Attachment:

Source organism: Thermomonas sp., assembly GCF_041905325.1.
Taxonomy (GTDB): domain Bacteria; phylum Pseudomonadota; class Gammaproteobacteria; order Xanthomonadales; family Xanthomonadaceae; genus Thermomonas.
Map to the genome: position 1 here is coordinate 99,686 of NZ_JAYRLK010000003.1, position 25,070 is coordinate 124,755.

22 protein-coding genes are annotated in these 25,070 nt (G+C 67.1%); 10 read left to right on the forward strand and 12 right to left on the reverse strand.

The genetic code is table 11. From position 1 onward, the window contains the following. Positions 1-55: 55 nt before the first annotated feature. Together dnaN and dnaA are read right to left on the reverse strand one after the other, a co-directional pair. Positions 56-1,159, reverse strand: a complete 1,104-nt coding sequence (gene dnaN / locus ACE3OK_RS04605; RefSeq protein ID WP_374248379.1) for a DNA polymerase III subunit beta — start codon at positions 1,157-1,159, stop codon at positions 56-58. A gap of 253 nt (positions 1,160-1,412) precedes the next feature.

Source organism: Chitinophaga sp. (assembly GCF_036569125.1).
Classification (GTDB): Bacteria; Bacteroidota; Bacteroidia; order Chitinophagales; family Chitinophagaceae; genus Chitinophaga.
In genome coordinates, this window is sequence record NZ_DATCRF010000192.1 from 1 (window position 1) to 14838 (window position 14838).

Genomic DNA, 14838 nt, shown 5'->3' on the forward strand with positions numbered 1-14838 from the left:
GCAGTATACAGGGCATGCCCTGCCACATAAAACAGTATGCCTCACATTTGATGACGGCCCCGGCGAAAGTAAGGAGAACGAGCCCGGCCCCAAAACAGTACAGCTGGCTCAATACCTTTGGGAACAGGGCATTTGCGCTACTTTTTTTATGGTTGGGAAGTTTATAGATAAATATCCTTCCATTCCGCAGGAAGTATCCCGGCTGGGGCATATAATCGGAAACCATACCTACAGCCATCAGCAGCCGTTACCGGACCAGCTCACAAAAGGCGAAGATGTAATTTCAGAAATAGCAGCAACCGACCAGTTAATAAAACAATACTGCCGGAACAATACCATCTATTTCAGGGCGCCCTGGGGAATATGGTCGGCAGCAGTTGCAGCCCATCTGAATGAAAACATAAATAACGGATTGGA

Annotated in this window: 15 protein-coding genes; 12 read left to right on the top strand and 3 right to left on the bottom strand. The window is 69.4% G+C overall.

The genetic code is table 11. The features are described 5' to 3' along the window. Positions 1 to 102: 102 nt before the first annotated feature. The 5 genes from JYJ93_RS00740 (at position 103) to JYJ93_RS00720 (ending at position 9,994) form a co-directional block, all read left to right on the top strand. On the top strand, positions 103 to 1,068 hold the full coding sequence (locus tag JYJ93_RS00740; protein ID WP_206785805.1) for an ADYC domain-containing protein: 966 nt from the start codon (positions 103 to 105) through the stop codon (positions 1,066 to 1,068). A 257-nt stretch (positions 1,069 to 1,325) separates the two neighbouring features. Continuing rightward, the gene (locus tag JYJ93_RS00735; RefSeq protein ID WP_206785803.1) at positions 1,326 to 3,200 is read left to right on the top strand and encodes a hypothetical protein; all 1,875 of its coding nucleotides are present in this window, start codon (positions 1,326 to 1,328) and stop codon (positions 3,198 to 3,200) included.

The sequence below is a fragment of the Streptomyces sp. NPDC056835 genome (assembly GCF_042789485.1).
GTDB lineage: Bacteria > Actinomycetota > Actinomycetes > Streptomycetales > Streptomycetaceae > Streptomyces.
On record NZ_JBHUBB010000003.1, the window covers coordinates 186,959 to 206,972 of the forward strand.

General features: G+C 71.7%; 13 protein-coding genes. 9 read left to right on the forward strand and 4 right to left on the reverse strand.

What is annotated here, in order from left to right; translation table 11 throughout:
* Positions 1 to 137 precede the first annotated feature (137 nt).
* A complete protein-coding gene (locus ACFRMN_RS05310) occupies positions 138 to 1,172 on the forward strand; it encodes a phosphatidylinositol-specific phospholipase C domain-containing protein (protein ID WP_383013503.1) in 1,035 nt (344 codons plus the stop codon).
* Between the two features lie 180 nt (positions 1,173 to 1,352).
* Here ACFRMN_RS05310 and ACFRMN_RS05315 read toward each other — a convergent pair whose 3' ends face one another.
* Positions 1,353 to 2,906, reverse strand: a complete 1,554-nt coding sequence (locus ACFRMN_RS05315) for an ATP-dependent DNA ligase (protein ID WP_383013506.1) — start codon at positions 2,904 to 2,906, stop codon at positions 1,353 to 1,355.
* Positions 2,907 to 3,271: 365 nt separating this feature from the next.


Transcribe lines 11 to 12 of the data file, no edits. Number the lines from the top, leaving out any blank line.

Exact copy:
Annotated in this window: 15 protein-coding genes; 12 read left to right on the top strand and 3 right to left on the bottom strand. The window is 69.4% G+C overall.

The genetic code is table 11. The features are described 5' to 3' along the window. Positions 1 to 102: 102 nt before the first annotated feature. The 5 genes from JYJ93_RS00740 (at position 103) to JYJ93_RS00720 (ending at position 9,994) form a co-directional block, all read left to right on the top strand. On the top strand, positions 103 to 1,068 hold the full coding sequence (locus tag JYJ93_RS00740; protein ID WP_206785805.1) for an ADYC domain-containing protein: 966 nt from the start codon (positions 103 to 105) through the stop codon (positions 1,066 to 1,068). A 257-nt stretch (positions 1,069 to 1,325) separates the two neighbouring features. Continuing rightward, the gene (locus tag JYJ93_RS00735; RefSeq protein ID WP_206785803.1) at positions 1,326 to 3,200 is read left to right on the top strand and encodes a hypothetical protein; all 1,875 of its coding nucleotides are present in this window, start codon (positions 1,326 to 1,328) and stop codon (positions 3,198 to 3,200) included.